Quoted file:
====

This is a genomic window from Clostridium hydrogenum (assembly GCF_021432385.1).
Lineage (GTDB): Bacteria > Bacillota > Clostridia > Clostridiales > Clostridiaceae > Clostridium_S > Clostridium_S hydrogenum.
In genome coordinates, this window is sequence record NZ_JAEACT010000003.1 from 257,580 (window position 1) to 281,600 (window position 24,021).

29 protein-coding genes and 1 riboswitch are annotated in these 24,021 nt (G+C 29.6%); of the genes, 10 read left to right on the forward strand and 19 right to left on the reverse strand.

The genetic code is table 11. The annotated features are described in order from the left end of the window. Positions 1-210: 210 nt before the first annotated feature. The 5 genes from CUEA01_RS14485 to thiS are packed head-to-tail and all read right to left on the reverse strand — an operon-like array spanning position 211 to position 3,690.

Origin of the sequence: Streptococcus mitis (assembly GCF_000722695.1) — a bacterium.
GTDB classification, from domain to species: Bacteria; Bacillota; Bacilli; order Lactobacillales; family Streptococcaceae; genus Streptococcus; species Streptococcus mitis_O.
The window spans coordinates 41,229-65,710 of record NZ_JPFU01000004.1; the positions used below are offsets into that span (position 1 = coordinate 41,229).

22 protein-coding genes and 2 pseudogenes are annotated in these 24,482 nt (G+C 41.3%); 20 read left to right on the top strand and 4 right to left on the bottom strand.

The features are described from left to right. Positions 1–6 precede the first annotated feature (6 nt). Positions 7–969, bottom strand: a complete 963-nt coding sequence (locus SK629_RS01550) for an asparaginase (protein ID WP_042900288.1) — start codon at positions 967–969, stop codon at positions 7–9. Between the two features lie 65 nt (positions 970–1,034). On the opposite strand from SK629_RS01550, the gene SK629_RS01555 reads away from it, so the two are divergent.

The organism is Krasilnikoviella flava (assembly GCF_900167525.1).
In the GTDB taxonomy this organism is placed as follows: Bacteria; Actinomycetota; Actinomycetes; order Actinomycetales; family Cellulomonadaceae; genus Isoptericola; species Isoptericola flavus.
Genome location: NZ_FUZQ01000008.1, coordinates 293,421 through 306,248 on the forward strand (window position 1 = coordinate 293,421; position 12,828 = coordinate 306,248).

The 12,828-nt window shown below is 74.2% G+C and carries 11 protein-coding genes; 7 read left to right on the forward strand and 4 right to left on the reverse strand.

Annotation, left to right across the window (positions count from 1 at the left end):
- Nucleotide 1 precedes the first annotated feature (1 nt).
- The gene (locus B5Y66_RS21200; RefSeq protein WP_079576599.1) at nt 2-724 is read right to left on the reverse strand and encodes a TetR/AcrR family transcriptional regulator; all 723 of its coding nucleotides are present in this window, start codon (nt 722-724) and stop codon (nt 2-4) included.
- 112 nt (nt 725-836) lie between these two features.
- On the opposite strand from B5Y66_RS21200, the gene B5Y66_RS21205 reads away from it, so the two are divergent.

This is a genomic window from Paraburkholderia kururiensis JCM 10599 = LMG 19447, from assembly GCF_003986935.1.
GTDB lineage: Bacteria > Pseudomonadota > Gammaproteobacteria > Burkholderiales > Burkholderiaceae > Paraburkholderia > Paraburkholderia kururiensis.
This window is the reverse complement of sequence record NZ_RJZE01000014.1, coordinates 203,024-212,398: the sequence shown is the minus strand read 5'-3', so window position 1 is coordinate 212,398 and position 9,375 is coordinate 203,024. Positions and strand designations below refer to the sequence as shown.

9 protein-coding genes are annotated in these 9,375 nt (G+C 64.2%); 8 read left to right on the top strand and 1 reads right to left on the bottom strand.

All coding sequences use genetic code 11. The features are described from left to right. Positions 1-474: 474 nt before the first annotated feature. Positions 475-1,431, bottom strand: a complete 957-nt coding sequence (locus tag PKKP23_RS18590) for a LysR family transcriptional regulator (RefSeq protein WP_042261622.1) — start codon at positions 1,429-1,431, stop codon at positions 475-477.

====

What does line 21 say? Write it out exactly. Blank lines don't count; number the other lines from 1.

GTDB lineage: Bacteria > Pseudomonadota > Gammaproteobacteria > Burkholderiales > Burkholderiaceae > Paraburkholderia > Paraburkholderia kururiensis.